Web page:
You can sign up here.
PicFair is quite similar to SmugMug in that every photography gets an e-commerce website dedicated to them. It’s incredibly easy to use, and you can be ready to sell in just a few clicks of the mouse.
As soon as you make a sale, you’ll get an email from PicFair telling you how much you have made and enclosing a form asking for your payment details. The only downside is that it can take up to a month to get paid, which is a bit too long in our opinion.
They have a handy guide that you can download on this page on maximising sales which is worth a read if you decide to give them a go.
The first step is to join the 500px community. An account is free, and it’s simple to sign up. You can then go about licensing and uploading your photos. All submitted photos need to be approved for sale by a real person so there can sometimes be a bit of wait to hear if they have made it on to the platform.
Sales take 45 days to process through the system, which is a bit longer than average but on the plus side, their licensing account is excellent. You can easily see what has sold, how much for, what your payment will be and when it is due to hit your bank account.
If you license the image exclusively with 500px, you’ll get 60% of the revenue, or if you list the image on any other sites, you’ll get 30% commission. It’s hard to see how a photographer would choose an exclusive deal with 500px as it will limit your freedom to sell the photo, so we would go for the non-exclusive license.
PhotoShelter has a plethora of functionality that’s quite dizzying. You can sell photography, products and prints fulfilled by third parties, get those products shipped all over the world, sell in 23 different currencies, create packages of prints for sale. You name it, PhotoShelter can probably do it.
They have an excellent social sharing and marketing aspect to their site as well which will help you to be found by buyers.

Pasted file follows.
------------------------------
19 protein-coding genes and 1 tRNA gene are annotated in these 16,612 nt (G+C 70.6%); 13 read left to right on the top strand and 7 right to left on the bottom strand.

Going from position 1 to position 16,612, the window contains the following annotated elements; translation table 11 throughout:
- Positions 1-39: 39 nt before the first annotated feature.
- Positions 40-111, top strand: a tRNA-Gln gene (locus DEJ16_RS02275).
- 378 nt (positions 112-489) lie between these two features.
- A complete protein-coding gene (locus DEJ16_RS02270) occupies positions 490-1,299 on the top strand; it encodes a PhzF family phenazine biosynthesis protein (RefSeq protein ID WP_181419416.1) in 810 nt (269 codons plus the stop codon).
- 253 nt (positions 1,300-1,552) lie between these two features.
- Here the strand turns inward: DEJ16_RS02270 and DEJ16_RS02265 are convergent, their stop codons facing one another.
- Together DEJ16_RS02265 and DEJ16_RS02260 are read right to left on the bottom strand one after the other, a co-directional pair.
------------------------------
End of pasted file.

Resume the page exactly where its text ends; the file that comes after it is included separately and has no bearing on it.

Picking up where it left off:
The pricing is a bit different from other photo sharing sites in that you pay a subscription fee each month to host your images and use their functionality. The plans are priced at £10, £25 and £45 per month.
Find out more here.
iStock (owned by Getty images) is a good choice for beginners who can earn 15-45% commission on each image. The problem with iStock and Getty is that it can be challenging to get your photography approved for sale. They have very high standards and limit the numbers of each type of image. We wouldn’t recommend this as the first option for beginners, but if you want to research Getty, you can start here.
We love using Dreamstime as it is one of the easiest to navigate around and it accepts contributions from all levels of photographer. Sometimes a newspaper might be searching for a simple or illustrative image rather than a high art photograph, and that’s where Dreamstime is useful. Upload all your photos to here, and you will have a great chance of a sale.
You receive 25-50% of the revenue share depending on whether the image is exclusive or not and if you decide to be an exclusive contributor, you can earn 60% of all your sales.
Get your photos online here
Finally, don’t forget, the very best place to sell your photography is on your website. Our flagship online Diploma course includes a tutorial on how to create your website using WordPress. If you want to start a new career or want the most in-depth course possible, take our Professional Diploma in Photography.
As you can see, there are myriad options for the budding professional photographer, whether you want to make a living out of your hobby or just some pin money. Good luck!
View our online photography courses.